The CDC explained their nutrient profile initiative as trying to give consumers a clearer picture when recommending what food groups you should include for your best health. Rather than advising general groups like “leafy greens”, yellow-orange vegetables, citrus, etc., specific health ratings of foods were hoped to give a better idea of which had better nutrition value.
Here are the first 20 common fruits and vegetables from the CDC’s list:
How Many “Powerhouse Nutrient” Foods Do You Need Each Day?
For centuries, ancient physicians have advised, “food is medicine”. But recent evidence-based studies out of the Academy of Nutrition and Dietetics have proven that as well. In their research they found that nutrition, obtained directly from your foods, is the best strategy to achieve optimal health.
To that end, you should choose a variety of food sources a day – the bulk being from the fruits and vegetables groups. These provide the best amount of vitamins, minerals, phytonutrients, and fiber to stay healthy. USDA researchers recommend that at each of your 3 main meals, to make half your plate fruits and vegetables.
Then add protein to 2/3 of the other half of your plate. This can be from either vegetable (legumes, nuts) or animal (beef, poultry, fish) sources – to keep muscles strong. Calculate your protein needs based on your ideal body weight. If you weigh 160, protein intake should be at least half your body weight at 80 grams.
For the remaining 1/3 of your plate, you can add grains if you like. There is some controversy, though, among nutritional researchers whether whole grains are beneficial to your health or not. Some see grains as good sources of fiber which you need about 20-25 grams a day. But, if you’re eating the correct amount of fruits and vegetables every day, fiber intake shouldn’t be an issue. I would recommend limiting grains to 2 high fiber servings a day.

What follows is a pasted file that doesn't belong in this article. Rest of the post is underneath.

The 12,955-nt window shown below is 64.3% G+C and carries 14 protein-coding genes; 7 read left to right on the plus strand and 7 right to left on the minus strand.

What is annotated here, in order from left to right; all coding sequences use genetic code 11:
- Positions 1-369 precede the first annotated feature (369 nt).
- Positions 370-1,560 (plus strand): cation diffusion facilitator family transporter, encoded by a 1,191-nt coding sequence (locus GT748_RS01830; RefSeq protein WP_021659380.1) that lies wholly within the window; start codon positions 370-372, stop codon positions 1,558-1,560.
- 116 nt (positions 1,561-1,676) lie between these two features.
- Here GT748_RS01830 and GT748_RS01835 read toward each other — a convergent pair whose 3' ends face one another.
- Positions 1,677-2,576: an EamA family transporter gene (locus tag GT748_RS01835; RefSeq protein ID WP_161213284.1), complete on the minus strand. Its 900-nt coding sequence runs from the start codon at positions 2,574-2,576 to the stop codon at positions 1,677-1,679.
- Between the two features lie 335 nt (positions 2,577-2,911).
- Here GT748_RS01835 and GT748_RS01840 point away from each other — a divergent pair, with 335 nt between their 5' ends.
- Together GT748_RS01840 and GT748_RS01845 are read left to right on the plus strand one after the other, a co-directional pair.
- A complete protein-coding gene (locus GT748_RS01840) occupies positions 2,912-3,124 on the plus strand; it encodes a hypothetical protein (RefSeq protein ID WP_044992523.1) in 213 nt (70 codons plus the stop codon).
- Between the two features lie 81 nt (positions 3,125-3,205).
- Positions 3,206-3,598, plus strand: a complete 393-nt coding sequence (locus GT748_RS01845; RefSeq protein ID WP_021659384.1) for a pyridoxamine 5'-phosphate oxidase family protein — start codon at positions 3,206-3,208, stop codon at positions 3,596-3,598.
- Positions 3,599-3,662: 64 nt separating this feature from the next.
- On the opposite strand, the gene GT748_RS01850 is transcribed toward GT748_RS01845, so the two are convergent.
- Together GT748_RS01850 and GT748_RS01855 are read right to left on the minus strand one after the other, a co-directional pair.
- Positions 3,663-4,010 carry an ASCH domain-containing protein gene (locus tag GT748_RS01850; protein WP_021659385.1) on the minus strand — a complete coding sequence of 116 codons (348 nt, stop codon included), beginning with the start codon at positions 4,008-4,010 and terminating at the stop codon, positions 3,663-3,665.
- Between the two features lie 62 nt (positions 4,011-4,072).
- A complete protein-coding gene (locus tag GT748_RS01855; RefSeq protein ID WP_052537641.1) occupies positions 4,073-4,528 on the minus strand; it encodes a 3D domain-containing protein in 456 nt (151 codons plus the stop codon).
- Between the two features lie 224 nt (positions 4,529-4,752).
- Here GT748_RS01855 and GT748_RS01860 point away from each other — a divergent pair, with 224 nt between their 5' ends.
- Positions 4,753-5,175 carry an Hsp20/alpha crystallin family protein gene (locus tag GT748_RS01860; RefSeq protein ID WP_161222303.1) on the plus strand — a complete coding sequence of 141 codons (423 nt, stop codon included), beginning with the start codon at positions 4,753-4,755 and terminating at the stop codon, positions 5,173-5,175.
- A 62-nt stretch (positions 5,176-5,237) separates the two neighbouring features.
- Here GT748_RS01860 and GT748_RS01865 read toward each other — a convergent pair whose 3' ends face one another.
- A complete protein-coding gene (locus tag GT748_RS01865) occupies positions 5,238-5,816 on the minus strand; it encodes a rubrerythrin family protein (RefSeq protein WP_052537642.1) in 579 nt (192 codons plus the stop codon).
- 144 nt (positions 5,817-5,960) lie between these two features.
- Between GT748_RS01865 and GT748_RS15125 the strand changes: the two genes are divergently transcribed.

To get the most nutrition from your foods, try to eat as many of them as possible raw. For fruits, this is easy. But, many vegetables need cooking before eating. Steaming them lightly, cooking them quickly in a microwave dish with a little water, or even stir frying them in coconut oil or grapeseed oil, will preserve most of their nutrients. Boiling, however, destroys much of the vitamins, minerals and phytonutrients in vegetables.
While supplements are great to boost certain nutrients in your diet, especially if you’re trying to lose weight, the bulk of your nutrition should come from the foods you eat. You might want to check out the CDC’s list of powerhouse nutrient foods to help you choose which ones give you the most nutrients for your dollar. Just because they’re lower on the nutrient scale, doesn’t mean you have to give up your favorite fruits and vegetables. Just be sure to include a few of the higher nutrient foods daily as well.
Mark Rosenberg, M.D.
Powerhouse Nutrients, http://www.cdc.gov/pcd/issues/2014/13_0390.htm
Importance of Food as a Key Provider of Vitamins and Minerals, http://www.sciencedaily.com/releases/2013/12/131217170859.htm